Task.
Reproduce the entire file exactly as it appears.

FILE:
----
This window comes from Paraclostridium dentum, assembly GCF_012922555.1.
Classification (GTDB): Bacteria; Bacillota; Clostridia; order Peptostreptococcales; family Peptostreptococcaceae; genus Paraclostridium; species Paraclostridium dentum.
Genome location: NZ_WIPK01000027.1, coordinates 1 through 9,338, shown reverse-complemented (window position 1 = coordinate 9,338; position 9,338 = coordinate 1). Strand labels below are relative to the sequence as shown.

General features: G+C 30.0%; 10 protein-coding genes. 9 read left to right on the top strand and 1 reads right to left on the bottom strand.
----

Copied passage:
This window comes from Paraclostridium dentum, assembly GCF_012922555.1.
Classification (GTDB): Bacteria; Bacillota; Clostridia; order Peptostreptococcales; family Peptostreptococcaceae; genus Paraclostridium; species Paraclostridium dentum.
Genome location: NZ_WIPK01000027.1, coordinates 1 through 9,338, shown reverse-complemented (window position 1 = coordinate 9,338; position 9,338 = coordinate 1). Strand labels below are relative to the sequence as shown.

General features: G+C 30.0%; 10 protein-coding genes. 9 read left to right on the top strand and 1 reads right to left on the bottom strand.